Sole Custody in Florida: What You Need to Know

The state of Florida recognizes that both parents should be involved in their children’s lives as much as possible. When going through a divorce, courts encourage parents to work together to develop a parenting plan that outlines time-sharing and parental responsibilities. Under Florida law, mothers and fathers have equal rights to spend time with their children and make decisions about how they’re raised. However, there are rare circumstances where both parents having decision-making power isn’t in the children’s best interest. In these cases, physical custody and parental responsibility may be awarded to one parent. Below, we discuss the circumstances when one parent may be awarded sole custody in Florida. 

What is Sole Custody?

Sole custody is an outdated term that Florida courts no longer recognize. However, many parents still use this term to refer to having complete decision-making rights and sole physical custody of their children. Instead, Florida courts refer to custody as “time-sharing” and the ability to make decisions regarding a child’s upbringing as “parental responsibility.” Sole parental responsibility is rare in Florida, as courts want to ensure both parents are active parts of their children’s lives.

What Does Sole Parental Responsibility Mean? 

When a parent is awarded sole parental responsibility, they have full parenting rights regarding the children. The other parent has no authority over the decisions regarding the children’s upbringing, though they may still have visitation rights. In some instances, sole parental responsibility can be granted to one parent for specific decisions, such as medical care or schooling.

Situations Where Sole Parental Responsibility is Awarded 

Sole parental responsibility is rare in the state of Florida. However, there are specific circumstances when sole parental responsibility may be granted during divorce proceedings. During divorce hearings, the requesting parent must provide evidence as to why sole parental responsibility should be awarded to them. Circumstances when sole parental responsibility may be granted include:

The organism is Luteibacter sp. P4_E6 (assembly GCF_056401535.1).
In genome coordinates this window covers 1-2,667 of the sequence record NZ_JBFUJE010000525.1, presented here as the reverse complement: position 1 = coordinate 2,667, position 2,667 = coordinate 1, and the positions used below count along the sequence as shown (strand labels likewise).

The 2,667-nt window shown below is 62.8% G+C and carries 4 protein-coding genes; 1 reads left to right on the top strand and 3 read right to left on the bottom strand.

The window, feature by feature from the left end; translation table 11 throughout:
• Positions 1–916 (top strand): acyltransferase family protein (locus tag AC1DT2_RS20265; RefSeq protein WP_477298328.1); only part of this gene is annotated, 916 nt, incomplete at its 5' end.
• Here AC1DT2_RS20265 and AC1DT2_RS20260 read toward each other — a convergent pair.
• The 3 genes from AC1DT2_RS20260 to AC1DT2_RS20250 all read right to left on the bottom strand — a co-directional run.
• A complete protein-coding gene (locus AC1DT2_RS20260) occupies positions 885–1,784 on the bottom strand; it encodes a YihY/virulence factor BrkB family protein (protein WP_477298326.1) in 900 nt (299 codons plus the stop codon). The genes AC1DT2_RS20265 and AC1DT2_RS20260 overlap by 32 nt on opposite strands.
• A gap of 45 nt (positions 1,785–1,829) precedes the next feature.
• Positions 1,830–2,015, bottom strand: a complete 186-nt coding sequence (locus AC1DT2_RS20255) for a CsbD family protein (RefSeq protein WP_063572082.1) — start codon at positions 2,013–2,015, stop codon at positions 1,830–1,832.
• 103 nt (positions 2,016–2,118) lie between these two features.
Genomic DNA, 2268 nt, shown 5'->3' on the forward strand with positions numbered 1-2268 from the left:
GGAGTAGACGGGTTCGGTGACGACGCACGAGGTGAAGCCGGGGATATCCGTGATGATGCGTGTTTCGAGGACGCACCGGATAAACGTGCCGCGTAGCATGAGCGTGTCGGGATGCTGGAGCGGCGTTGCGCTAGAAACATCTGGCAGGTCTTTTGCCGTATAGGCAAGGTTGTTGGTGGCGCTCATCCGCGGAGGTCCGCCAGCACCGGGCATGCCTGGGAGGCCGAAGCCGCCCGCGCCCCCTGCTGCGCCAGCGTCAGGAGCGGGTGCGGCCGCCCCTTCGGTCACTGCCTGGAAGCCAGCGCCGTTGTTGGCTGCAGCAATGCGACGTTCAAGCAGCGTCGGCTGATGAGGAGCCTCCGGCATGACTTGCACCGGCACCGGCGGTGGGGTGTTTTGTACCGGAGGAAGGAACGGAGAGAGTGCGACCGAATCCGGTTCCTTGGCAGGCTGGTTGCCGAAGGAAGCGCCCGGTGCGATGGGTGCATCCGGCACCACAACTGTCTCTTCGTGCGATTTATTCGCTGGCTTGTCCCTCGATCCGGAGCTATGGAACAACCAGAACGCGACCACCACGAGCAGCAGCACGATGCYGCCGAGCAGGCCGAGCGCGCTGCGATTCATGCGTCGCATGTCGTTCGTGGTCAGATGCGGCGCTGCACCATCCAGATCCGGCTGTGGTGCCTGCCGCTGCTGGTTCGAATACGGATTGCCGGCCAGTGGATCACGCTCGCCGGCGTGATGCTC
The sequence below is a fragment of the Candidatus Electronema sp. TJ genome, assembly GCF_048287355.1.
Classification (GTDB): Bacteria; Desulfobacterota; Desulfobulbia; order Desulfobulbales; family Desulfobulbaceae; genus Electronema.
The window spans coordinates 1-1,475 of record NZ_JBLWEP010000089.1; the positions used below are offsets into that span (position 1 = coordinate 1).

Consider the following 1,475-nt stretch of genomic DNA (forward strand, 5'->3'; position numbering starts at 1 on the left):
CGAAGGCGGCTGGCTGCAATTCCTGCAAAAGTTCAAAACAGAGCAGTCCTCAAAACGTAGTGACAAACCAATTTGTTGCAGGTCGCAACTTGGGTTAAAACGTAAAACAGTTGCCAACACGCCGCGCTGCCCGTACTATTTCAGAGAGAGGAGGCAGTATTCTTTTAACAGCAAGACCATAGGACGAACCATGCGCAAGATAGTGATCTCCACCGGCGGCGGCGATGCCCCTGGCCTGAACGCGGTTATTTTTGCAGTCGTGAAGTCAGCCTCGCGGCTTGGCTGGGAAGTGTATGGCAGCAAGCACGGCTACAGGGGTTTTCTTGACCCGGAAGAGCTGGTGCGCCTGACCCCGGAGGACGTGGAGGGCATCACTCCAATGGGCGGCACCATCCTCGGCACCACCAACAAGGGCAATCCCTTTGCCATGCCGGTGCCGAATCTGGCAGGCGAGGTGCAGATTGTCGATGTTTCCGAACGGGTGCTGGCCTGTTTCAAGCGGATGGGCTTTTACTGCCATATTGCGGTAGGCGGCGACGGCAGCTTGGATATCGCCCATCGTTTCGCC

Unfit Parenting

If a parent has displayed irresponsible behavior that puts their children in danger, the other parent may be awarded sole parental responsibility. This could include having an unstable or unsanitary home environment, a history of alcohol or drug abuse, or unreliability. 

Domestic Violence 

Instances of domestic violence or neglect involving a parent or a parent’s partner would be a valid reason for the children to reside with the other parent permanently. 

Alternatives to Sole Parental Responsibility

Sole parental responsibility is only awarded when absolutely necessary. One alternative to granting sole parental responsibility is supervised time-sharing, where a parent would only spend time with their children with another adult present (such as the other parent, a friend, a relative, or a social worker). While the decision-making aspects regarding the children would be placed on the requesting parent, the other parent would still be able to visit their children. Another alternative to sole parental responsibility is limited time-sharing, where children spend the majority of their time with one parent. 

Lake County Custody Lawyer: Remsen Family Law Firm 

Florida courts prefer outcomes with shared parental responsibility and time-sharing. However, when spending time with the other parent puts children at risk for neglect or abuse, one parent may be awarded sole parental responsibility. Custody and time-sharing arrangements are complex matters. Have an experienced family law attorney like Frank P. Remsen help you achieve the best outcome for you and your children. Call our office or contact us online to schedule a consultation.